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The 24-hour Stock Market is Booming - and Wall Street is Rattled

July 1, 2024
minute read

Wall Street professionals are once again feeling uneasy about retail investors. This time, the concern isn't about the trades they're making but about the timing of those trades. The rise of amateur investing, which has surged since the pandemic, is contributing to a boom in overnight stock trading. Platforms like Robinhood Markets Inc. and Interactive Brokers Group Inc. are offering the buying and selling of American shares 24 hours a day, five days a week.

This development has effectively removed the traditional eight-hour overnight break. The move has proven so popular that even the "pink sheet" market, home to companies that can't or won't join a major exchange, is set to enter this continuous trading environment in July. However, as the popularity of overnight trading grows, some industry players are raising significant concerns.

Joseph Saluzzi, co-head of equity trading at Themis Trading LLC, worries about the potential problems that could arise during illiquid overnight trading. He cites recent instances of substantial moves during unexpected times, such as a 20% surge in GameStop Corp. on a Sunday evening. Saluzzi fears that someone could exploit the slow overnight trading to create momentum in a share, driving it higher for a quick profit.

Beyond market manipulation, there are other concerns, including the impact on mental health from a market that never sleeps and the potential for U.S. stocks to draw even more capital away from struggling overseas markets. Regulators are considering an application from a Steve Cohen-backed firm to create the first 24-hour stock exchange and have stressed the need for protections against fraud. The New York Stock Exchange (NYSE), which sparked the debate in April by polling industry participants about nonstop trading, has yet to publish its findings and has emphasized the work needed to ensure the market's readiness.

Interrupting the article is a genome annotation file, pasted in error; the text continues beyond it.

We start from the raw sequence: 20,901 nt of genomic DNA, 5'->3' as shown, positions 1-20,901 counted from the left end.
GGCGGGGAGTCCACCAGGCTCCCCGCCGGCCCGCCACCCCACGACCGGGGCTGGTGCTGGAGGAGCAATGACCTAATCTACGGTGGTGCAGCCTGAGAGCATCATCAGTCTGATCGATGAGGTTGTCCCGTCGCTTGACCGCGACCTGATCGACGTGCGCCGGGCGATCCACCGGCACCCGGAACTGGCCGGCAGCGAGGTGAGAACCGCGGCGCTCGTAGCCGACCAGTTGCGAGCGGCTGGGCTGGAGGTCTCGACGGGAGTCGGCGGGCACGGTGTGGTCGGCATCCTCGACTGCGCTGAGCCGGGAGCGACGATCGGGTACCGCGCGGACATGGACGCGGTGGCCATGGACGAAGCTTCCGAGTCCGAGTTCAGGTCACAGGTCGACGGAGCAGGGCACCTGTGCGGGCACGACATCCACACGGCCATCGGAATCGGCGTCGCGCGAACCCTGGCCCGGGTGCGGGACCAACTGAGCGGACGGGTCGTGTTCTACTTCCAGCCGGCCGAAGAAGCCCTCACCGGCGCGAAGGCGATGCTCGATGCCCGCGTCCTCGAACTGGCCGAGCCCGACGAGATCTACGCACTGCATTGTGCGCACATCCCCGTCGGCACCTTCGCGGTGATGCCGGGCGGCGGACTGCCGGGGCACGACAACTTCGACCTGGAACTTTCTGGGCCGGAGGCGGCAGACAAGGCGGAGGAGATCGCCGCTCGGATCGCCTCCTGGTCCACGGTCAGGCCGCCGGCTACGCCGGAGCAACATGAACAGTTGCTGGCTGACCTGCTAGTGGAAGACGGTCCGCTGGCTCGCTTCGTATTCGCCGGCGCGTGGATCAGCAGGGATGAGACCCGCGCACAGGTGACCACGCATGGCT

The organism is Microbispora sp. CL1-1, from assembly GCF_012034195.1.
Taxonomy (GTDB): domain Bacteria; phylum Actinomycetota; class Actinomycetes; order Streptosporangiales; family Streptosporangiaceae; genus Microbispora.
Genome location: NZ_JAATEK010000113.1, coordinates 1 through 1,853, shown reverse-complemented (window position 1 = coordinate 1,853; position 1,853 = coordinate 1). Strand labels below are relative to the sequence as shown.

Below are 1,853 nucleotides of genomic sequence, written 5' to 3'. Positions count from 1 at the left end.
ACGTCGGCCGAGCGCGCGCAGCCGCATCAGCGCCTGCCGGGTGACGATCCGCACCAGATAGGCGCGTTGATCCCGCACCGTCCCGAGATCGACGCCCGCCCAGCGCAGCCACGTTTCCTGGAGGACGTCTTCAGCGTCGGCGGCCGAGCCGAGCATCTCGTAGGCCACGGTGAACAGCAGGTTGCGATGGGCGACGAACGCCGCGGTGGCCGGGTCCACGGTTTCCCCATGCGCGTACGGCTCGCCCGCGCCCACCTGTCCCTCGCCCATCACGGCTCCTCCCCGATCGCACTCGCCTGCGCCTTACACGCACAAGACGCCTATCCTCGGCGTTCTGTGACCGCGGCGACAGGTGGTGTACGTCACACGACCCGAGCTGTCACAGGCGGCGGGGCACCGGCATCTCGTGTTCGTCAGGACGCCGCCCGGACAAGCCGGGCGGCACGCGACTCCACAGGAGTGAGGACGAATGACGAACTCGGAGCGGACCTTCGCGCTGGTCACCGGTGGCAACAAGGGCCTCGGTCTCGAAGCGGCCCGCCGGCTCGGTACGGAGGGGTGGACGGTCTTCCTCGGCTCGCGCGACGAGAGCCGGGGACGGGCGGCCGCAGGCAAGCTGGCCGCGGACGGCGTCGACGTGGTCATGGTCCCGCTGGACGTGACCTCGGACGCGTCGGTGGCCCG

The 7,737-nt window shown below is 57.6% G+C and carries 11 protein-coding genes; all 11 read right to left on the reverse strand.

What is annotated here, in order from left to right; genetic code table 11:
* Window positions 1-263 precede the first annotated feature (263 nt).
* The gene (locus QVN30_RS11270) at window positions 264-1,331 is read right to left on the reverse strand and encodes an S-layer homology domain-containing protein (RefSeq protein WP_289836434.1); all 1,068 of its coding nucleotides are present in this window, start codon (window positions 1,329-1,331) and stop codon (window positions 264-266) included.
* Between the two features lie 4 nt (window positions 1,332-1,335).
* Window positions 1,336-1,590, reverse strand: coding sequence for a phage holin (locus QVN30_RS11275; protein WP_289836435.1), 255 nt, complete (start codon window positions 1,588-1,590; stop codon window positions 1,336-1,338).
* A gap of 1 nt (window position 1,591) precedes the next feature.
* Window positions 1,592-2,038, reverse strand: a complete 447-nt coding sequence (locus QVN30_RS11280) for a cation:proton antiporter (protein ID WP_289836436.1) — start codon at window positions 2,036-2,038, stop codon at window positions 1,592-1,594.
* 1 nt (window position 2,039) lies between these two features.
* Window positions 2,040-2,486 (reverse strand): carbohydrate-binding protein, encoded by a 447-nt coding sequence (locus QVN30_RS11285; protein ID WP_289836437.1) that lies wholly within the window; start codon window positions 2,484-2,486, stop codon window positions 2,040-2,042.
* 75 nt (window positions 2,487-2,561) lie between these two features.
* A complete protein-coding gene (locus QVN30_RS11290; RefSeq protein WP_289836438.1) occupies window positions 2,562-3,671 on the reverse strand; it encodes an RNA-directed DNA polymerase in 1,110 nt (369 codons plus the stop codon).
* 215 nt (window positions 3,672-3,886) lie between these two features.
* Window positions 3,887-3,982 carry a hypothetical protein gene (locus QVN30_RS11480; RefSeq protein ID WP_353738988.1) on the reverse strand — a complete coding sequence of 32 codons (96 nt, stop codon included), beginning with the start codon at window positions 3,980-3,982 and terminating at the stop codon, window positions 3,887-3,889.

Current Market Structure
The cash market for U.S. equities currently operates from 9:30 a.m. to 4 p.m. in New York, five days a week. This is supplemented by electronic trading sessions that start at 4 a.m. (pre-market) and extend until 8 p.m. (post-market). Overnight trading platforms match orders within their systems or use specialized platforms, allowing trades throughout the night via private share sales rather than publicly recorded transactions. This has effectively moved the start of the stock-trading week to 8 p.m. on Sunday, eight hours before the official pre-market begins.

Brian Hyndman, CEO of Blue Ocean Technologies LLC, the largest dedicated overnight trading platform in the U.S., believes that 24-hour trading will become mainstream within a few years. He argues that investors want to trade when it’s convenient for them and when the time is right, reacting to market-moving events whenever they occur.

Benefits for Retail Traders and International Investors
Overnight trading offers several advantages. Retail traders, who often cannot trade during business hours, benefit from the extended hours, as do international investors who want to participate in U.S. markets from different time zones. Interactive Brokers introduced overnight trading in 2022 due to demand from European and Asian investors. The firm has seen a 308% increase in overnight trades through June 2023, with these trades now accounting for about 2.2% of its overall U.S. share volume.